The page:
Professional associations like the American Bar Association are seeing memberships drop in recent years. I believe that one of the reasons is that students do not see the value. Combine this with the increasing debt load that students carry after school, and students are less likely to see the need for an association-particularly in a day where one can find instructions on almost anything online. I believe one of the ways to combat this problem is to invite the students to get involved while they are in school. Hear my thoughts in today’s video:
Last fall, I and several other students were able to attend an e-discovery conference thanks to the generosity of the Detroit Chapter of ACEDS who made it affordable for students. The membership made us feel so welcome and I believe we all left with a positive view of the benefits of joining the organization. For many of us, it was a highlight of the semester and helped us to understand the bigger picture of what was being taught in the classroom.
Next month, the Michigan Lean Consortium has invited Michigan State College of Law students to their Lean in Legal workshop. I am looking forward to attending and hope that many of my fellow students will do so as well.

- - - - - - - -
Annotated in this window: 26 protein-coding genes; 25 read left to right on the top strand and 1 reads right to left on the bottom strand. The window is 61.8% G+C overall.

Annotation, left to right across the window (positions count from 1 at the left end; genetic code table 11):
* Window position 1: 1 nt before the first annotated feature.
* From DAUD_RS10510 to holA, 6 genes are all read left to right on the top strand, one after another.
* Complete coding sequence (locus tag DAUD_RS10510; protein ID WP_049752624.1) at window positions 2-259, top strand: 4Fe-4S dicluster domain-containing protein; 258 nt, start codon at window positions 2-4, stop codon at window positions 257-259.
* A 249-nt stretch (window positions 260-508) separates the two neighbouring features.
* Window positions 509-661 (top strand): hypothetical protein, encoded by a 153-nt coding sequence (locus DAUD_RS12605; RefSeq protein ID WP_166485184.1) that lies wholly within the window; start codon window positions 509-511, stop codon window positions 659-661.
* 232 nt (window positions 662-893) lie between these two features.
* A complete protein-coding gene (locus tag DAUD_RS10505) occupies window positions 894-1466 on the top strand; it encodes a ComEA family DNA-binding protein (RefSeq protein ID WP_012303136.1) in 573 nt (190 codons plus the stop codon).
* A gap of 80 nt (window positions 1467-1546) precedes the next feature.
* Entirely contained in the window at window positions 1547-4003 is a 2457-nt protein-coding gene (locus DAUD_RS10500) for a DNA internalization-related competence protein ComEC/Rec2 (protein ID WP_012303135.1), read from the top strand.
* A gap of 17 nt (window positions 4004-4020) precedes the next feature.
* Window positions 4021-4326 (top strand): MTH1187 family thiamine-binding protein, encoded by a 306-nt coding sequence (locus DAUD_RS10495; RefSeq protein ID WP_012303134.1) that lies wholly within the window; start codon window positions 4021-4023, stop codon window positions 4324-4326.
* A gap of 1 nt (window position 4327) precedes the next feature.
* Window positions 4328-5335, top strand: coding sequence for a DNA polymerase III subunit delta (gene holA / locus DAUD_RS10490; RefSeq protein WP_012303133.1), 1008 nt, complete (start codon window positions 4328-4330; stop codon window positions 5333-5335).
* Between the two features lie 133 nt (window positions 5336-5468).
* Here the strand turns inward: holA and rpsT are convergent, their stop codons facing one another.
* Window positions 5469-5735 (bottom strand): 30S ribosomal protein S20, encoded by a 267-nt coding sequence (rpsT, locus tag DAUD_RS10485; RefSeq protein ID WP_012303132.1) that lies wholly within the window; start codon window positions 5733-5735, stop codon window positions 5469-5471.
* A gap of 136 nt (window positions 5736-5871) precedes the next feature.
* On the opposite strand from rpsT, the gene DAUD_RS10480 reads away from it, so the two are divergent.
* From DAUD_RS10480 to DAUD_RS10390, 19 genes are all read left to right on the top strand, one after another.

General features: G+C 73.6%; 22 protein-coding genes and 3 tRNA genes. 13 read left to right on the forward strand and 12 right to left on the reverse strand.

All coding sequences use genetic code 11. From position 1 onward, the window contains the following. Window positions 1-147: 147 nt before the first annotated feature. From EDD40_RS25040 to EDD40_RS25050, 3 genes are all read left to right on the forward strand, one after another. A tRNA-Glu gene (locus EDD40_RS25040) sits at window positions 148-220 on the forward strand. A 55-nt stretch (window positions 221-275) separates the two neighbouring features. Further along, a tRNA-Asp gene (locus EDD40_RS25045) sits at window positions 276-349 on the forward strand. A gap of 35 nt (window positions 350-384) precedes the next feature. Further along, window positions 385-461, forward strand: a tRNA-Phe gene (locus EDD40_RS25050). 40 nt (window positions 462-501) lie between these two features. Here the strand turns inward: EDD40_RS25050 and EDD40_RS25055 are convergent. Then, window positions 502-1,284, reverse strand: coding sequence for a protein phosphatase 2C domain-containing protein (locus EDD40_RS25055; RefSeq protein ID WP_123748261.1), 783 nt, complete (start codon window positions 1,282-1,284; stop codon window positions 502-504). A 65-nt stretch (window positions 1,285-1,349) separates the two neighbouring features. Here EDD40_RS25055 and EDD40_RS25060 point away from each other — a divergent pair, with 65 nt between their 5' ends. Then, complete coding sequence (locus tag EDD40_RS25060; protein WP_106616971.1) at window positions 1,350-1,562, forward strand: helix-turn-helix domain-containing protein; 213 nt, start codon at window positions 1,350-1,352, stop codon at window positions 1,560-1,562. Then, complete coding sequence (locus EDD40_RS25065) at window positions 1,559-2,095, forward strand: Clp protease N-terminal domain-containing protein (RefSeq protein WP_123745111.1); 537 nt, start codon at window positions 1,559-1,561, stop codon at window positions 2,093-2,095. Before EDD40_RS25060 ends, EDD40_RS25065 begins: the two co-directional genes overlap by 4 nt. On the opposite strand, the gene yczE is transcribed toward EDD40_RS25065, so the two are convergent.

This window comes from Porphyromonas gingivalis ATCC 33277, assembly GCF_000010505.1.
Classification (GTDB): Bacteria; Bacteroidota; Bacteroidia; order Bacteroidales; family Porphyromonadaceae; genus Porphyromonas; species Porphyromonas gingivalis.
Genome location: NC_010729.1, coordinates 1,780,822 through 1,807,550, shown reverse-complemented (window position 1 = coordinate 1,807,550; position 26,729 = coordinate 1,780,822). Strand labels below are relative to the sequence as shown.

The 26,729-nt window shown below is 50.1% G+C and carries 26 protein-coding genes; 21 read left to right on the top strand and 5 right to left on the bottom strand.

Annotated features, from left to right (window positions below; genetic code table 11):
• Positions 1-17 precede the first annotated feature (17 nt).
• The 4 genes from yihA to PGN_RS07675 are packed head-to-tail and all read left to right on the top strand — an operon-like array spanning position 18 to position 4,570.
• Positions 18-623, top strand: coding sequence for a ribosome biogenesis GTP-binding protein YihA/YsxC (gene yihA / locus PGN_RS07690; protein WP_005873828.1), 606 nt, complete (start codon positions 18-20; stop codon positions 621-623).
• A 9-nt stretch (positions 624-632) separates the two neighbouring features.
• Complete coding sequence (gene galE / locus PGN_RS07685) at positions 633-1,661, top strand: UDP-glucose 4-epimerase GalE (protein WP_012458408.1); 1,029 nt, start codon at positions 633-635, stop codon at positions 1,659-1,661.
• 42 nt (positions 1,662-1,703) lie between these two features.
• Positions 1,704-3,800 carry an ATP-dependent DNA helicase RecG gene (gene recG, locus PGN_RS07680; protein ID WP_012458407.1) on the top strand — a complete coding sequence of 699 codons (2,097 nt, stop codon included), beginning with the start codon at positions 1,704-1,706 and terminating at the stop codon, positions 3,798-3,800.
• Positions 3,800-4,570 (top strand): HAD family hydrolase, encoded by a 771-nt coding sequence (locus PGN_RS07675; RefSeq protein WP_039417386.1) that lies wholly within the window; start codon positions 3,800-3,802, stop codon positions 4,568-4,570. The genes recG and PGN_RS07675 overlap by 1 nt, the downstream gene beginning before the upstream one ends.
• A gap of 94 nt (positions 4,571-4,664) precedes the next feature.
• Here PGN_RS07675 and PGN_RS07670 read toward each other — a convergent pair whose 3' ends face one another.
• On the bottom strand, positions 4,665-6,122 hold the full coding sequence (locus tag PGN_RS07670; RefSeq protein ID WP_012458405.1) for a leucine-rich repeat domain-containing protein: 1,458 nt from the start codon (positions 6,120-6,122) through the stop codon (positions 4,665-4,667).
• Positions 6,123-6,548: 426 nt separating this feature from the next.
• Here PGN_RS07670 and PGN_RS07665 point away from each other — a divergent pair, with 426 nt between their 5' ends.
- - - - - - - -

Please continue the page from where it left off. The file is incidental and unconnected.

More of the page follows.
Beyond the knowledge available at these events, the chance to talk with professionals and get their insight and advice is invaluable to students. I believe the groups also benefit because they get a fresh perspective from students who haven’t been jaded or frustrated by roadblocks to progress.
What is frustrating to me is that state bar associations often limit student membership to students going to school in that state. For many students who go to school in a state other than where they will practice, this is a difficult situation. We will be expected to know state rules on the bar exam, but the organization that is most able to provide that information blocks the way. Yet, once admitted to practice, that same organization will want us to join. Why not open membership for all students who believe they will practice in the state?
In the future, I hope to see more groups reaching out to students. I also hope more students will take advantage of these opportunities, but that is a subject or another day.
See more on the Video Per Day Experiment in my introductory post.